Chicken Not the Issue in M-COOL Controversy, Says NCC15 April 2013
US - In comments filed with USDA’s Agricultural Marketing Service, the National Chicken Council requested that the proposed rule for mandatory country-of-origin labeling (mCOOL) not involve changing any label language for chicken.
NCC explained that the World Trade Organization (WTO) challenge filed by Canada and Mexico and subsequently upheld by the WTO is a dispute involving cattle, beef, hogs, and pork. Chicken is not involved in the dispute, so making any changes to the mCOOL language on chicken packages is unnecessary and a needless waste of time and resources, the NCC comments said.
Since less than 0.3 per cent of the chicken in the United States is sourced from foreign countries and, further, since only a portion of the imported chicken is actually covered by the mCOOL regulations, there are even more reasons to allow the current mCOOL labeling of chicken packaging to remain as is.
Needlessly disrupting the way chicken is now labeled to meet the mCOOL requirements will most likely force companies to discard pre-printed packaging inventories since the lead time to move to the mCOOL statement could be relatively brief. NCC also noted the AMS is only requiring muscle meats to make the proposed labeling language change. Under the proposed rule, ground, chopped, and similar forms of meat and chicken are exempt from having to make a label change.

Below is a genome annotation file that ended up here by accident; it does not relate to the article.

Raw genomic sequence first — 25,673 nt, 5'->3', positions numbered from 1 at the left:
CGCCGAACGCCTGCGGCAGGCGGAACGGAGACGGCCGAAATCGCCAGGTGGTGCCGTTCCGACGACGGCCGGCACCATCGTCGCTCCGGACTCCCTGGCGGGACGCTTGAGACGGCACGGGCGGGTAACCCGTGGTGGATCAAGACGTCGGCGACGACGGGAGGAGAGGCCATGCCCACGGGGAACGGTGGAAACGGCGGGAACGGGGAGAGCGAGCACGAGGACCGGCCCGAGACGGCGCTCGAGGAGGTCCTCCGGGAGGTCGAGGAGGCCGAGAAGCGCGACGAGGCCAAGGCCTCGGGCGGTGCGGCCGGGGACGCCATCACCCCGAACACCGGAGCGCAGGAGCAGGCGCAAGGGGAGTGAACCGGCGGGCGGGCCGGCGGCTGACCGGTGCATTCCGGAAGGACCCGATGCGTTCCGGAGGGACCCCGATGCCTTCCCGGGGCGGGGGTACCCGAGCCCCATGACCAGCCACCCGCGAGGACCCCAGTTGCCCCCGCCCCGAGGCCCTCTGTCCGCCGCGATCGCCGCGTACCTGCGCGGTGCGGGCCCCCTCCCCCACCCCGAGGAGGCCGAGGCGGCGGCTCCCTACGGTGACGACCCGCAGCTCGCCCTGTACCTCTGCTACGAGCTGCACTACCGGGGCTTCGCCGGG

At the same time, however, NCC explained that, if AMS finds it necessary to include chicken in the final regulatory changes, the required language should have an option that is compatible with the chicken industry practices. That is, the proposed rule requires the statement "Born, raised, and slaughtered in the United States." A much more appropriate option for chicken, NCC recommended, is "hatched, raised, and processed (or harvested) in the United States."
With respect to whatever determination is made in the final rule for chicken, NCC encouraged AMS to work closely with the Food Safety and Inspection Service so that chicken processors and retail grocers can minimize the cost impact and most effectively manage changes resulting from any mCOOL rule changes.
You can view NCC's comments by clicking here.
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